Saturday, 19 September 2009

Is Miguel De Icaza neutral toward Microsoft ?

As you may or may not know, Miguel De Icaza is a well-known developer who is the head of the Mono project, an open source project which attempt (and succeed, at least partially) to reimplement Microsoft's .NET Framework.

Miguel De Icaza and Novell are helped by Microsoft for Mono development (for example, Microsoft Microsoft's Test suites or specification details, elements that were exclusively given to Novell, and are and will be not released to other developers. Also, Microsoft has declared it would not sue anyone using Mono users for patent infringement, providing they obtained it through Novell. I agree that it's maybe a matter of personal Point of View to judge that these are details, or are important limitations. However, it is also true that no developer could evolve Mono implementation with the same tools and help that Novell has, and even that those who would try to do that may be pursued by Microsoft for patent infringement.

So much for the context. Now Microsoft launched a new open source foundation called the Codeplex foundation. This foundation has many of Microsoft people at its head, but there's also a few non Microsoft people, including Miguel De Icaza himself.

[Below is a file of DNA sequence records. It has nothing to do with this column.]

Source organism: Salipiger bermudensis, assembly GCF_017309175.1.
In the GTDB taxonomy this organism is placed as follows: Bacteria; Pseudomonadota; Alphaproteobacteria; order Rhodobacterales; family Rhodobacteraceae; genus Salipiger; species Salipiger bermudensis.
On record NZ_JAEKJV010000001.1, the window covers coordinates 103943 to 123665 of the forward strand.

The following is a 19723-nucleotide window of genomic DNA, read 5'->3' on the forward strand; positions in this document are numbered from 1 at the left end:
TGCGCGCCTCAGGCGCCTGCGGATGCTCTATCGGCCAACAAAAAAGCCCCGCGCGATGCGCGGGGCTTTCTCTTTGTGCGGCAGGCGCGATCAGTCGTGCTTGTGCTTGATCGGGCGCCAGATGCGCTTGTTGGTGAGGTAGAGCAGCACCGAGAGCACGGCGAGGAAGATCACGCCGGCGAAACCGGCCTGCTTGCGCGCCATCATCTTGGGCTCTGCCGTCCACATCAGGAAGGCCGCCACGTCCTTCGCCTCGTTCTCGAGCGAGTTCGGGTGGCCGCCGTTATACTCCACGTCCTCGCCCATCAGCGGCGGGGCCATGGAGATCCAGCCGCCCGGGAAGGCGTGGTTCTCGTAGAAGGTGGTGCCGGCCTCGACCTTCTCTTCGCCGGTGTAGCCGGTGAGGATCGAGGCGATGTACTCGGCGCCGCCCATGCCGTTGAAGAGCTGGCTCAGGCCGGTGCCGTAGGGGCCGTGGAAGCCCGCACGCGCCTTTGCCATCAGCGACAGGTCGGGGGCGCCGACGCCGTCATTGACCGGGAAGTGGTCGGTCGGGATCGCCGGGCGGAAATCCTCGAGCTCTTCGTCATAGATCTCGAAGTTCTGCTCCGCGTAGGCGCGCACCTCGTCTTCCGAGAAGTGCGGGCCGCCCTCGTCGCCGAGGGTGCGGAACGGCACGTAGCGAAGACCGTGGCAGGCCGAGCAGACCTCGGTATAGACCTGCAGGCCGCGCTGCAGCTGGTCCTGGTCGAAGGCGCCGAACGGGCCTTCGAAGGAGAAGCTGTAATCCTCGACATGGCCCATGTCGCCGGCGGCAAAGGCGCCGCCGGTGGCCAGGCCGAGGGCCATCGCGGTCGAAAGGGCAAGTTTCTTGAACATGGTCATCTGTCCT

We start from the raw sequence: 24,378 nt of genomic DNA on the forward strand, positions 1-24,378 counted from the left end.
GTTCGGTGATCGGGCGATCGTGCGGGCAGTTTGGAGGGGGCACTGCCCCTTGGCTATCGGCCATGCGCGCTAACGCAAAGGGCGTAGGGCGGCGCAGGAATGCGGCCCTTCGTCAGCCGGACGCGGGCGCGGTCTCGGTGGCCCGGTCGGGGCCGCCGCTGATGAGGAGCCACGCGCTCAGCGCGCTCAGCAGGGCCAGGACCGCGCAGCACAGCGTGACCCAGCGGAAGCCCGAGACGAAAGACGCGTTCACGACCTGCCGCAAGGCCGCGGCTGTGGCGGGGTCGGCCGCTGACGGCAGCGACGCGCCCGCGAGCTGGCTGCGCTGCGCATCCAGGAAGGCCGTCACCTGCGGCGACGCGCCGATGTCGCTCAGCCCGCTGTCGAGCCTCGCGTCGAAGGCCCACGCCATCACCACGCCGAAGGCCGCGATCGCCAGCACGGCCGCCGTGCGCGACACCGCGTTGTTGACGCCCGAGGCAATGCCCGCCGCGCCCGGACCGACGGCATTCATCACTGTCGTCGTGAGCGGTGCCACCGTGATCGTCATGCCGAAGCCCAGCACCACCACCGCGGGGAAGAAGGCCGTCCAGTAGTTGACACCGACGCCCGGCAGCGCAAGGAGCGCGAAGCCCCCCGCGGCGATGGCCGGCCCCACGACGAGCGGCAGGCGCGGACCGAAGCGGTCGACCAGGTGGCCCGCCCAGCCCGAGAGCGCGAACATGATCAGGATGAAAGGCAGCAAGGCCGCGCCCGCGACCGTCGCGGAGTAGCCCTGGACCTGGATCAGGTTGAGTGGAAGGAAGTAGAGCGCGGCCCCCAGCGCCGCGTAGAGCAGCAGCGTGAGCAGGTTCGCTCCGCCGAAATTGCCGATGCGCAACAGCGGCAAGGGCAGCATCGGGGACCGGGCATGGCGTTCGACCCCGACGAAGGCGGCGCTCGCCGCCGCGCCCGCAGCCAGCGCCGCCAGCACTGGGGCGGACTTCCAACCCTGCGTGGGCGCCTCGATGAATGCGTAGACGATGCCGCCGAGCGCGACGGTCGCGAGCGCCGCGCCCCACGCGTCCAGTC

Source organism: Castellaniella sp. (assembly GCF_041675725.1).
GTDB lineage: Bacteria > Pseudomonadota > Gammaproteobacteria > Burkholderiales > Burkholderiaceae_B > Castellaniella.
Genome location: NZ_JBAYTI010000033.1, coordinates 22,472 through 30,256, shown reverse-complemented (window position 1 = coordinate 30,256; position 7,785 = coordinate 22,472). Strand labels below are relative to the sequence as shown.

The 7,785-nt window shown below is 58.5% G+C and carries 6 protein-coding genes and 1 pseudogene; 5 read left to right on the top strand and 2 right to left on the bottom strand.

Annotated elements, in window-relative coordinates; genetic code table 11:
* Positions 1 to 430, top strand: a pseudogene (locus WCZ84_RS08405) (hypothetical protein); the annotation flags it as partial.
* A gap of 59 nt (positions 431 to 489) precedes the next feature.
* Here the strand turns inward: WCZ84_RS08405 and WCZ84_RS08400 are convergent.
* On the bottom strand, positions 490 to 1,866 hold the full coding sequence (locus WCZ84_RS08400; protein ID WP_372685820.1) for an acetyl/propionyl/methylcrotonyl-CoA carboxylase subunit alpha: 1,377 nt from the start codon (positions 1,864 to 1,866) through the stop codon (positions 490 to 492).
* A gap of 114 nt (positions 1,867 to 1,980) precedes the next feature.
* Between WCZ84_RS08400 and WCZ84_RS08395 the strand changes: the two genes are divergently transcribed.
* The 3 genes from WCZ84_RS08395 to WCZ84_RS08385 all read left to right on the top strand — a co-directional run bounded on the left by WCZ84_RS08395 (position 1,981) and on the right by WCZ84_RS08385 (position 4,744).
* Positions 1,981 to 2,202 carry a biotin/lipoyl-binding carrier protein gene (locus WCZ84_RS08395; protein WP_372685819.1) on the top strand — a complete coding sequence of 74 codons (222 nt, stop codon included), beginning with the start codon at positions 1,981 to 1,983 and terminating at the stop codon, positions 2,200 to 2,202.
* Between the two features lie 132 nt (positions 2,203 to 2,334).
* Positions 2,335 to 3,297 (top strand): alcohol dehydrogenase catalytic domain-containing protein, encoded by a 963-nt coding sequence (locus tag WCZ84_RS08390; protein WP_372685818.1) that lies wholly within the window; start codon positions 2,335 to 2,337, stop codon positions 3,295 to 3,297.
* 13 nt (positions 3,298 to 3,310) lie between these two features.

Miguel De Icaza posted an article on his blog to announce this, and also to say that he thought it was a very good move on behalf of Microsoft. Needless to say, there were a lot of comments on this post, some positive, some very negative, even sometimes inflammatory.

I posted a comment myself, which was not inflamatory, but just said that I was still dubious of this move by Microsoft (I did not discuss De Icaza's involvement). Reasons I gave were:

  • At the same time, Microsoft tried to sell patents related to Linux to patent trolls, only luckily these patents could be bought "just in time" by the Open Invention Network.

  • Microsoft gave recently some GPL source code concerning Hyper V (a Windows Server virtualization) drivers, to the Linux kernel, but it appeared soon that this code was buggy to the point of being almost unusable. Also Microsoft does not answer any questions asked by the kernel developers about this code, which may force these developers to drop it from the kernel codebase.

In substance, I said that I trusted acts more than prose and that Microsoft acts still were not Open Source friendly at all.

hmmm my comment was deleted without warning from the blog. Why? I don't now, but this makes me now discussing Miguel De Icaza's involvement with Microsoft (something I did not do before, even in this comment).

Update: Miguel De Icaza just stated the cases where he deletes comments on his blog. Mine does not fall into these categories...

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